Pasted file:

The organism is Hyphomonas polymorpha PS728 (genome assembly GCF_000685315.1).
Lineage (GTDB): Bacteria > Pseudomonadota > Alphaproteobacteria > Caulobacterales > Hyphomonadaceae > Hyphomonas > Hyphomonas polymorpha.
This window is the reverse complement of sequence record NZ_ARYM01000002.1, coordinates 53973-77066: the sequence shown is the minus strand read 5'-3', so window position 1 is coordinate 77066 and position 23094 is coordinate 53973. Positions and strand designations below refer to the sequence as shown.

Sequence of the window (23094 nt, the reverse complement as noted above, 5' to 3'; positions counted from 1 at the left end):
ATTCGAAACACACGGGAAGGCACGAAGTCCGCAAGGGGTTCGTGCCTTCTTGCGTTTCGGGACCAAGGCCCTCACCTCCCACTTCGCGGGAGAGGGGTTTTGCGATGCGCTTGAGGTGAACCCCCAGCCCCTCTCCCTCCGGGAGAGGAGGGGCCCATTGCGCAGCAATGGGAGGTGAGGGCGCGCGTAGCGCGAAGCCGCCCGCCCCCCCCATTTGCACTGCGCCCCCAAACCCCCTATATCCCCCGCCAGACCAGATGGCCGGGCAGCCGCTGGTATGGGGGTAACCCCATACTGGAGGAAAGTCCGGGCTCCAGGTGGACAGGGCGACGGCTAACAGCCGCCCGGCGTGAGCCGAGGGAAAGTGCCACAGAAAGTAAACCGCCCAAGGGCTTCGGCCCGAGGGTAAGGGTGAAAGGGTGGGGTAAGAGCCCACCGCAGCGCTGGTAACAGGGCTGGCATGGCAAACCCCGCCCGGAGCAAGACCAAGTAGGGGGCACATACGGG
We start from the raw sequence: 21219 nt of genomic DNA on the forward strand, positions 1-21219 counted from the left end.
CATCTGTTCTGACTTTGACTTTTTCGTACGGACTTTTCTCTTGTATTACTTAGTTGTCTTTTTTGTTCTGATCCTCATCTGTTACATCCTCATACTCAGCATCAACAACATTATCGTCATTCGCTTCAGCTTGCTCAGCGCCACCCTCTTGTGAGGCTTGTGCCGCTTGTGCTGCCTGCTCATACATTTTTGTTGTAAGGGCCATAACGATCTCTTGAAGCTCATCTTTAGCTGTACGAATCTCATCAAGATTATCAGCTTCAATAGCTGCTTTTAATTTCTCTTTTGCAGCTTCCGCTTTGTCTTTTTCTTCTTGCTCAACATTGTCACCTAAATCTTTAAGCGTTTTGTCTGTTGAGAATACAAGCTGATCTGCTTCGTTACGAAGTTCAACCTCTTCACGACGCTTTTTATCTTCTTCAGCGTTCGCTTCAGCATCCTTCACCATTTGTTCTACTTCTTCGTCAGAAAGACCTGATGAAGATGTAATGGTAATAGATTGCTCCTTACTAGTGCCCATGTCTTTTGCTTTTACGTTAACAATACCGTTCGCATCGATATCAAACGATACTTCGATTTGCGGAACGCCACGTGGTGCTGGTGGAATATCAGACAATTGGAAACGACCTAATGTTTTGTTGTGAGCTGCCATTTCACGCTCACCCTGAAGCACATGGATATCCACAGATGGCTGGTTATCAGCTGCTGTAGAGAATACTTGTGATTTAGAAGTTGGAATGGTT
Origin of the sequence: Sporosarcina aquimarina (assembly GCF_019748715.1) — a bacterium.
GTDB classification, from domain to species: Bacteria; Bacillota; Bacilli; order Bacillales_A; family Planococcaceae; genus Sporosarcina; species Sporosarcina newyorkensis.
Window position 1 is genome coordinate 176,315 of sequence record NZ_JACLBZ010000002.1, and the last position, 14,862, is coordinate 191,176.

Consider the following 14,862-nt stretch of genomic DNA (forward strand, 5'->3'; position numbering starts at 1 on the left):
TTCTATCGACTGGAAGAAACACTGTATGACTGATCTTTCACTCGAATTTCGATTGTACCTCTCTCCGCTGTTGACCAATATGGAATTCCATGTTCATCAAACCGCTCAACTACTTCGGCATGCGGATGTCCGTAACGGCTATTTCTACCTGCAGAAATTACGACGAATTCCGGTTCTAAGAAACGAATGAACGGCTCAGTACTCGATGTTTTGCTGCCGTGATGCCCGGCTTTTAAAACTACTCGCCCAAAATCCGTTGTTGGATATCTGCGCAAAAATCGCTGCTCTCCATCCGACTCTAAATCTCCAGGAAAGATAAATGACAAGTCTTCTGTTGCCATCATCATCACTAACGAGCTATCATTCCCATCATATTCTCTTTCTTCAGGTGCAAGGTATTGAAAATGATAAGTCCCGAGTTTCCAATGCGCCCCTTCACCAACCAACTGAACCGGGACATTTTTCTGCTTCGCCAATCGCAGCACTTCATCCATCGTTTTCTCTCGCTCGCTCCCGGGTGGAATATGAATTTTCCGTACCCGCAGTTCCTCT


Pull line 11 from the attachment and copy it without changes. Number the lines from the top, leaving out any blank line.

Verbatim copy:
Consider the following 14,862-nt stretch of genomic DNA (forward strand, 5'->3'; position numbering starts at 1 on the left):